Bitcoin Plunges Below $17,800 as Selloff Accelerates Here’s What Happened

Bitcoin plunged to $17,749 and Ether fell to $897 around 4:15 a.m. ET on Saturday afternoon as the sell-off in the crypto market accelerates. The world’s two most popular cryptocurrencies have fallen more than 35% over the past week as both broke symbolic price barriers.

Bitcoin peaked at $68,789.63 in November and last traded at this low around November 2020.

The carnage in the crypto market is being caused in part by pressure from macroeconomic forces, including rising inflation and a string of Fed rate hikes. We’ve also seen these blue chip cryptos tracking stocks lower. It doesn’t help that crypto firms are laying off large numbers of employees and some of the industry’s most popular names are facing a solvency collapse.

That’s how we came here.

Monday

Celsius CEO Alex Mashinsky.

Piaras Ó Midheach | Sportsfile for Web Summit | Getty Images

The week started with a tumble in crypto prices, with Bitcoin falling as much as 17% at one point during the day. It seemed like crypto winter was here.

In the chaos, Celsius, a major crypto staking and lending company, shocked the market when it announced that all withdrawals, exchanges, and transfers between accounts were suspended due to “extreme market conditions.” In a memo addressed to the Celsius community, the platform also said the move was designed to “stabilize liquidity and operations.”

Celsius has effectively frozen its $12 billion in crypto assets under management, raising concerns about the platform’s solvency. The news spread across the crypto industry, reminding some of what happened in May when a failed US dollar-pegged stablecoin project lost $60 billion in value, dragging the entire crypto industry with it.

Celsius was known for offering users a return of up to 18.63% on their deposits. It’s like a product a bank would offer, only without the regulatory protections.

Those crazy high yields were what eventually came under scrutiny.

“This risk certainly appears to be just the beginning,” said John Todaro, Needham’s vice president of crypto assets and blockchain research.

“What I would say is on the decentralized side – a lot of these DeFi protocols, a lot of these positions are over-collateralised, so you shouldn’t quite see the under-funding situation that centralized borrowers and lenders could be experiencing. But that aside, you could still see a lot of liquidations selling this collateral on DeFi protocols,” Todaro continued.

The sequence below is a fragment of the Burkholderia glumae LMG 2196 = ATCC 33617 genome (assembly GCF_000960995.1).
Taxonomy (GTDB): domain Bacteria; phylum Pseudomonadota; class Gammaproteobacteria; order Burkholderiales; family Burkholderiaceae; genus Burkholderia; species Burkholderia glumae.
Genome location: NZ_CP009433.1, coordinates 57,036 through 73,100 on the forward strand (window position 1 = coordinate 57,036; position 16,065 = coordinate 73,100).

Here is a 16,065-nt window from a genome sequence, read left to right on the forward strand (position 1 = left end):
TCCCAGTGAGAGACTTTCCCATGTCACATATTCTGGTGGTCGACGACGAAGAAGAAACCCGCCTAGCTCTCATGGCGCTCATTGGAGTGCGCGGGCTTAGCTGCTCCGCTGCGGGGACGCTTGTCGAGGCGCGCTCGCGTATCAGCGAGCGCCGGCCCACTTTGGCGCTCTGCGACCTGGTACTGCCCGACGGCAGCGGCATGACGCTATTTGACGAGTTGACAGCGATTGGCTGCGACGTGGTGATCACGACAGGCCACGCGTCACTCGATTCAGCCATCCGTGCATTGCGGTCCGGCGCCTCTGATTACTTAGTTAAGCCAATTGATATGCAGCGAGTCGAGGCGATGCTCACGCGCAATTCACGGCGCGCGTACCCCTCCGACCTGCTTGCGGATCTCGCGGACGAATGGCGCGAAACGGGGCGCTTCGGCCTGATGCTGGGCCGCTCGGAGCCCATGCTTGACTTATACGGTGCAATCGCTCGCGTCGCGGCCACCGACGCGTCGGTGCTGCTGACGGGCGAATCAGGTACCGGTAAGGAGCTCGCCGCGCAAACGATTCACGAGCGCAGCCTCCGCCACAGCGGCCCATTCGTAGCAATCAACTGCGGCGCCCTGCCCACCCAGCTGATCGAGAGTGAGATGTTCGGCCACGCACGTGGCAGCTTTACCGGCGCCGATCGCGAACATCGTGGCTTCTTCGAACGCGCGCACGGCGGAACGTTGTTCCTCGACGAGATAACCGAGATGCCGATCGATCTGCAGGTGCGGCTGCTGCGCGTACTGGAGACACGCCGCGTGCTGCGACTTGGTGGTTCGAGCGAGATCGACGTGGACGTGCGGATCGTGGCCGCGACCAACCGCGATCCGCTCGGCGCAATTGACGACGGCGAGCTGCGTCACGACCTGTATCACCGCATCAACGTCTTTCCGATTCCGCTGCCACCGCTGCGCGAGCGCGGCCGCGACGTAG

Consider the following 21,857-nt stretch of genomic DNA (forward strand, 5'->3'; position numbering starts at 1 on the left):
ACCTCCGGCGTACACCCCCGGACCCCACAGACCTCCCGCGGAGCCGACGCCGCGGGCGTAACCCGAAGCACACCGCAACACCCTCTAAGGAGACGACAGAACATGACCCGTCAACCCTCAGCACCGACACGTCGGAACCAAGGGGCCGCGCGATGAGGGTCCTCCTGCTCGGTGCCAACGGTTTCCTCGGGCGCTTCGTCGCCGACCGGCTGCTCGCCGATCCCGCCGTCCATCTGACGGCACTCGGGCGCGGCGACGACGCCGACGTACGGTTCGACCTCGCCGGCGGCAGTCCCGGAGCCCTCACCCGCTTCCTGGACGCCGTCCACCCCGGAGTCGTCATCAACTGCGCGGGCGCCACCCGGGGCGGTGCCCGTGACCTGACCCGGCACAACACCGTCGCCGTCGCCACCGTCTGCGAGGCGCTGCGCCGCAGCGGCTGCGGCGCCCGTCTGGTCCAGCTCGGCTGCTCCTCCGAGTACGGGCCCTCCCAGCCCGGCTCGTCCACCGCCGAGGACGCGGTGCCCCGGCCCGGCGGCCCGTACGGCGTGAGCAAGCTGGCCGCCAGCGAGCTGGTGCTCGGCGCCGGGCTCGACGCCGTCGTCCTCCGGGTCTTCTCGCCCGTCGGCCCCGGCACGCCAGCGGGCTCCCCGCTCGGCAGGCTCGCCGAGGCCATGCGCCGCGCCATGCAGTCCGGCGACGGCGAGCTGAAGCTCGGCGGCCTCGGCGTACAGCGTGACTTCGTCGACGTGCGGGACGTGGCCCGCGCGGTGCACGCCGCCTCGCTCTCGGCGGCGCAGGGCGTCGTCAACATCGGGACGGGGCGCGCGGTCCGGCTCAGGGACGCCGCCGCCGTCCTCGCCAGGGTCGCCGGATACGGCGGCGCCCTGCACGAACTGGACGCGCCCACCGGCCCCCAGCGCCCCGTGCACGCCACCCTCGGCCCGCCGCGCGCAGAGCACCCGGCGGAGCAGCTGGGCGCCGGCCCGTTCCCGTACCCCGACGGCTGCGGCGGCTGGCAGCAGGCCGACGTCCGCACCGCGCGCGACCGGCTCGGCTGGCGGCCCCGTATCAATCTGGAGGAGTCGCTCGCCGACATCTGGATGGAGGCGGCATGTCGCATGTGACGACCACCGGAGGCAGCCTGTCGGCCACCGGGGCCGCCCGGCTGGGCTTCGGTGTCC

Tuesday

People watch as the logo of Coinbase Global Inc, the largest U.S. cryptocurrency exchange, is displayed at the Nasdaq MarketSite’s jumbotron in Times Square in New York, the United States, April 14, 2021.

Shannon Stapleton | Reuters

Wednesday

MicroStrategy Chairman and Chief Executive Officer Michael Saylor first came into contact with Bitcoin in 2020 when he decided to add the cryptocurrency to MicroStrategy’s balance sheet as part of an unorthodox treasury management strategy.

Eva Marie Uzcategui | Bloomberg | Getty Images

MicroStrategy CEO Michael Saylor appeared on CNBC Wednesday morning to address concerns surrounding his firm making a $4 billion bet on Bitcoin. Saylor said the company is the first and only Bitcoin spot exchange-traded fund in the US, making an investment in MicroStrategy the closest thing to a Bitcoin spot ETF.

MicroStrategy has used corporate debt to buy bitcoin, and in March Saylor decided to take another step towards normalizing bitcoin-backed funding when he borrowed $205 million using his bitcoin as collateral — only to then borrow more of the cryptocurrency to buy.

“We have $5 billion in collateral. We borrowed $200 million. So I’m not telling people to go out and take out a heavily leveraged loan. I think I’m doing my best to go ahead and normalize the Bitcoin-backed funding industry,” said Saylor, adding that publicly traded crypto miner Marathon Digital also has a line of credit with Silvergate Bank.

As bitcoin prices plummeted this week, investors feared the company would be asked to post more collateral on its loan, but Saylor said fears were overblown.

“The margin call is much ado about nothing,” Saylor told CNBC earlier this week. “It just made me famous on Twitter so I appreciate that… We feel like we have a fortress balance sheet, we’re comfortable and the margin loan is well managed.”

Then on Wednesday afternoon, the US Federal Reserve raised interest rates by three-quarters of a percentage point, the most aggressive hike since 1994. The Fed said it did so in an effort to curb skyrocketing inflation.

Crypto prices initially rallied on the news as investors hoped we could avoid a recession, but this rally was short-lived.

Thursday

Bitcoin and other cryptocurrencies are in free fall.

Dan Kitwood | Getty Images

Friday into Saturday

Bitcoin and other cryptocurrencies fell sharply as investors dump risky assets. A crypto lending company called Celsius is pausing withdrawals for its customers, raising fears of contagion in the broader market.

Nurphoto | Nurphoto | Getty Images

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